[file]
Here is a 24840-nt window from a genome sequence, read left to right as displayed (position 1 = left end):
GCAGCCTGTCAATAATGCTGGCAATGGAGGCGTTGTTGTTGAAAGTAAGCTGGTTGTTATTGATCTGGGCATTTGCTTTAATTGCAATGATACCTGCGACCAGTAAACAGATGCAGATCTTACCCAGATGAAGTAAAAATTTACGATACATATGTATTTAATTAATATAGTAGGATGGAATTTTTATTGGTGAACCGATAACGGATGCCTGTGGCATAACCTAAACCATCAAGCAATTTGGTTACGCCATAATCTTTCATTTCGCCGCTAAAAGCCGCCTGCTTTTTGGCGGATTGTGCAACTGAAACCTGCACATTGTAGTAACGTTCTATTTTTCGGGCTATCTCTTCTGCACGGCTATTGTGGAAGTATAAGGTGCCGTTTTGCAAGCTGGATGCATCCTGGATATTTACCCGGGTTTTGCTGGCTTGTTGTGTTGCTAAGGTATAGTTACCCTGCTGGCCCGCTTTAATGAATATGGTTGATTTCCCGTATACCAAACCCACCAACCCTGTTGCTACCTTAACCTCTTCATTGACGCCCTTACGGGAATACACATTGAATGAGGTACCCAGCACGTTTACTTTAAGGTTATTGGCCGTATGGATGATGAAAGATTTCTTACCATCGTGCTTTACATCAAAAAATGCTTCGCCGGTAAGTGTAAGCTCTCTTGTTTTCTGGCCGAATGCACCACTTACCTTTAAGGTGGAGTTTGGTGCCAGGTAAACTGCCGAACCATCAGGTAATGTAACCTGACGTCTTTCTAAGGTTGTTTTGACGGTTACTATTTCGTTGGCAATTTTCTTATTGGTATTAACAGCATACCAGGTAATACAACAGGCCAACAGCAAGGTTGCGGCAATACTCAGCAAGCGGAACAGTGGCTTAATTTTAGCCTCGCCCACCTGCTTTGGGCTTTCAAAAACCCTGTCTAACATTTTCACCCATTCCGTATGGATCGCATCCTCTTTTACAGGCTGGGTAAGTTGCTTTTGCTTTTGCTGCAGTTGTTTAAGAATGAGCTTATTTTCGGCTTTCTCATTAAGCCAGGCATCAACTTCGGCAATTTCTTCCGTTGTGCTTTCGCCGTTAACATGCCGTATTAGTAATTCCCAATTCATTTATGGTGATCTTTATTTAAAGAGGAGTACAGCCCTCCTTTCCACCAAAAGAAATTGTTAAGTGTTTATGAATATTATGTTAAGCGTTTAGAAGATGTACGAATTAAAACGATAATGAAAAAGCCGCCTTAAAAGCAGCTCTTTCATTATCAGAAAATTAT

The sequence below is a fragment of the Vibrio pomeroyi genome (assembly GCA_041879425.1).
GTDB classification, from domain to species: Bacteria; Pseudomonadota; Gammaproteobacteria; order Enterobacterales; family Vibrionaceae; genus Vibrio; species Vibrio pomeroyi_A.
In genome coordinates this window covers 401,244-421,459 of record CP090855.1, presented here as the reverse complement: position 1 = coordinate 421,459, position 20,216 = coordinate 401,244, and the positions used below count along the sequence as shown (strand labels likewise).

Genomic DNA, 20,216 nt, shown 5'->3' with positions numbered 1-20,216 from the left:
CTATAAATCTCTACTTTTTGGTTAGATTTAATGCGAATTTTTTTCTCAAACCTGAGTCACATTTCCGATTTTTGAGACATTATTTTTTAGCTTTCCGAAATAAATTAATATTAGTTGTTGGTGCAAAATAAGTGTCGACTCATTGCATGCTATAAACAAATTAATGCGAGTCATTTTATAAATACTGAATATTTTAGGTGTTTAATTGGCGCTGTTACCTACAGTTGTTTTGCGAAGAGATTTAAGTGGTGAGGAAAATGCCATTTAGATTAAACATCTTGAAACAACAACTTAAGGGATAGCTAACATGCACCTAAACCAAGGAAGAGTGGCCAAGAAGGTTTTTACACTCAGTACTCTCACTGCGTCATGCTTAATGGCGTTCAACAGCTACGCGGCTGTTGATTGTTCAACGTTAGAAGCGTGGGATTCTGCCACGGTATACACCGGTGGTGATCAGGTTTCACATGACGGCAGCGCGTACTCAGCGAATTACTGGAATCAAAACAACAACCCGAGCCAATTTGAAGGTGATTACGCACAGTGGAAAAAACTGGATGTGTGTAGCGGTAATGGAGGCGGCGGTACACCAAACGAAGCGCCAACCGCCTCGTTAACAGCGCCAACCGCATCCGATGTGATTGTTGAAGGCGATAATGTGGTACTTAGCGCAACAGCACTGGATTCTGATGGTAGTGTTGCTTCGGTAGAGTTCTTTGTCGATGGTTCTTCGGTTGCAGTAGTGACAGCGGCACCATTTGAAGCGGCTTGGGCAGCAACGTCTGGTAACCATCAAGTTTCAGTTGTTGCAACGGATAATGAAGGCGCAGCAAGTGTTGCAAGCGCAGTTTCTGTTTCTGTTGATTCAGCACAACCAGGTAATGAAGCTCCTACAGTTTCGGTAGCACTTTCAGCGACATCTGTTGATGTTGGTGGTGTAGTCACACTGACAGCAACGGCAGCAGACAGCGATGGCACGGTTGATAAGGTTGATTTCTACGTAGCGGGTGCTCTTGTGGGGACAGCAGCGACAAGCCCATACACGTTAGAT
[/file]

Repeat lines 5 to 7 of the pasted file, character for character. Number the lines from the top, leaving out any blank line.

In genome coordinates this window covers 401,244-421,459 of record CP090855.1, presented here as the reverse complement: position 1 = coordinate 421,459, position 20,216 = coordinate 401,244, and the positions used below count along the sequence as shown (strand labels likewise).

Genomic DNA, 20,216 nt, shown 5'->3' with positions numbered 1-20,216 from the left:
CTATAAATCTCTACTTTTTGGTTAGATTTAATGCGAATTTTTTTCTCAAACCTGAGTCACATTTCCGATTTTTGAGACATTATTTTTTAGCTTTCCGAAATAAATTAATATTAGTTGTTGGTGCAAAATAAGTGTCGACTCATTGCATGCTATAAACAAATTAATGCGAGTCATTTTATAAATACTGAATATTTTAGGTGTTTAATTGGCGCTGTTACCTACAGTTGTTTTGCGAAGAGATTTAAGTGGTGAGGAAAATGCCATTTAGATTAAACATCTTGAAACAACAACTTAAGGGATAGCTAACATGCACCTAAACCAAGGAAGAGTGGCCAAGAAGGTTTTTACACTCAGTACTCTCACTGCGTCATGCTTAATGGCGTTCAACAGCTACGCGGCTGTTGATTGTTCAACGTTAGAAGCGTGGGATTCTGCCACGGTATACACCGGTGGTGATCAGGTTTCACATGACGGCAGCGCGTACTCAGCGAATTACTGGAATCAAAACAACAACCCGAGCCAATTTGAAGGTGATTACGCACAGTGGAAAAAACTGGATGTGTGTAGCGGTAATGGAGGCGGCGGTACACCAAACGAAGCGCCAACCGCCTCGTTAACAGCGCCAACCGCATCCGATGTGATTGTTGAAGGCGATAATGTGGTACTTAGCGCAACAGCACTGGATTCTGATGGTAGTGTTGCTTCGGTAGAGTTCTTTGTCGATGGTTCTTCGGTTGCAGTAGTGACAGCGGCACCATTTGAAGCGGCTTGGGCAGCAACGTCTGGTAACCATCAAGTTTCAGTTGTTGCAACGGATAATGAAGGCGCAGCAAGTGTTGCAAGCGCAGTTTCTGTTTCTGTTGATTCAGCACAACCAGGTAATGAAGCTCCTACAGTTTCGGTAGCACTTTCAGCGACATCTGTTGATGTTGGTGGTGTAGTCACACTGACAGCAACGGCAGCAGACAGCGATGGCACGGTTGATAAGGTTGATTTCTACGTAGCGGGTGCTCTTGTGGGGACAGCAGCGACAAGCCCATACACGTTAGAT